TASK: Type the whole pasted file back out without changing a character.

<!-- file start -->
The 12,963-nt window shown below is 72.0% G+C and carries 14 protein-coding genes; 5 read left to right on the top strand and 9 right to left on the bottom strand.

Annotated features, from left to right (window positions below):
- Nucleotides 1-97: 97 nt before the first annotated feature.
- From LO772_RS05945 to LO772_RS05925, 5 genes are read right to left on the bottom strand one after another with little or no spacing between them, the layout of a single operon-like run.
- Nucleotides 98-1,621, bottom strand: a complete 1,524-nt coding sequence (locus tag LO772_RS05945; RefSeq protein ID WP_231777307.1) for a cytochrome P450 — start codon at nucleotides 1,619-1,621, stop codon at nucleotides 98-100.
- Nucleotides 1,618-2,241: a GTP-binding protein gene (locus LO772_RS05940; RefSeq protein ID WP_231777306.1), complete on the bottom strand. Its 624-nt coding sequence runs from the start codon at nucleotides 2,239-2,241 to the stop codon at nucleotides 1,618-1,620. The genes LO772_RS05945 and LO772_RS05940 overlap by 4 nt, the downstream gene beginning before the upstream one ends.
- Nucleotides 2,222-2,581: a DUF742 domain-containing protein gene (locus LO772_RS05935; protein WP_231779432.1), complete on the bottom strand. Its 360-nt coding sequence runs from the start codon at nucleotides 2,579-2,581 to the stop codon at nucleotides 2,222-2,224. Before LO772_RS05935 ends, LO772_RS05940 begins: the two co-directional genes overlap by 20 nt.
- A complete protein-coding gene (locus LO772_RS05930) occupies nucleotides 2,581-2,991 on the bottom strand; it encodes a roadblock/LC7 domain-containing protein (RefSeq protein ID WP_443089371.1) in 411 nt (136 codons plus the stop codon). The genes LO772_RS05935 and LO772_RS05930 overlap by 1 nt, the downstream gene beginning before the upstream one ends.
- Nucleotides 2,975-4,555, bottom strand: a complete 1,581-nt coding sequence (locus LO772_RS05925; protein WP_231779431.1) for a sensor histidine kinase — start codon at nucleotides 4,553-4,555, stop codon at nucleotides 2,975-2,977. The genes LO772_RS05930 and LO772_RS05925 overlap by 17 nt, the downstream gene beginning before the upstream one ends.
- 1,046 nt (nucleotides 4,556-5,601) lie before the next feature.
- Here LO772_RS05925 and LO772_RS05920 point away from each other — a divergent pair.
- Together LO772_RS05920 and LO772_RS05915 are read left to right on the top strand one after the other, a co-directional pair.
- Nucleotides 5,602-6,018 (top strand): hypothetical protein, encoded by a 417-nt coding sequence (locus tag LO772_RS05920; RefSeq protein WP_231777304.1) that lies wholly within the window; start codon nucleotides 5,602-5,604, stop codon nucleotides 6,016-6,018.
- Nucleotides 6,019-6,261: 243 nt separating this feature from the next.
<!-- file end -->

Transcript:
The 12,963-nt window shown below is 72.0% G+C and carries 14 protein-coding genes; 5 read left to right on the top strand and 9 right to left on the bottom strand.

Annotated features, from left to right (window positions below):
- Nucleotides 1-97: 97 nt before the first annotated feature.
- From LO772_RS05945 to LO772_RS05925, 5 genes are read right to left on the bottom strand one after another with little or no spacing between them, the layout of a single operon-like run.
- Nucleotides 98-1,621, bottom strand: a complete 1,524-nt coding sequence (locus tag LO772_RS05945; RefSeq protein ID WP_231777307.1) for a cytochrome P450 — start codon at nucleotides 1,619-1,621, stop codon at nucleotides 98-100.
- Nucleotides 1,618-2,241: a GTP-binding protein gene (locus LO772_RS05940; RefSeq protein ID WP_231777306.1), complete on the bottom strand. Its 624-nt coding sequence runs from the start codon at nucleotides 2,239-2,241 to the stop codon at nucleotides 1,618-1,620. The genes LO772_RS05945 and LO772_RS05940 overlap by 4 nt, the downstream gene beginning before the upstream one ends.
- Nucleotides 2,222-2,581: a DUF742 domain-containing protein gene (locus LO772_RS05935; protein WP_231779432.1), complete on the bottom strand. Its 360-nt coding sequence runs from the start codon at nucleotides 2,579-2,581 to the stop codon at nucleotides 2,222-2,224. Before LO772_RS05935 ends, LO772_RS05940 begins: the two co-directional genes overlap by 20 nt.
- A complete protein-coding gene (locus LO772_RS05930) occupies nucleotides 2,581-2,991 on the bottom strand; it encodes a roadblock/LC7 domain-containing protein (RefSeq protein ID WP_443089371.1) in 411 nt (136 codons plus the stop codon). The genes LO772_RS05935 and LO772_RS05930 overlap by 1 nt, the downstream gene beginning before the upstream one ends.
- Nucleotides 2,975-4,555, bottom strand: a complete 1,581-nt coding sequence (locus LO772_RS05925; protein WP_231779431.1) for a sensor histidine kinase — start codon at nucleotides 4,553-4,555, stop codon at nucleotides 2,975-2,977. The genes LO772_RS05930 and LO772_RS05925 overlap by 17 nt, the downstream gene beginning before the upstream one ends.
- 1,046 nt (nucleotides 4,556-5,601) lie before the next feature.
- Here LO772_RS05925 and LO772_RS05920 point away from each other — a divergent pair.
- Together LO772_RS05920 and LO772_RS05915 are read left to right on the top strand one after the other, a co-directional pair.
- Nucleotides 5,602-6,018 (top strand): hypothetical protein, encoded by a 417-nt coding sequence (locus tag LO772_RS05920; RefSeq protein WP_231777304.1) that lies wholly within the window; start codon nucleotides 5,602-5,604, stop codon nucleotides 6,016-6,018.
- Nucleotides 6,019-6,261: 243 nt separating this feature from the next.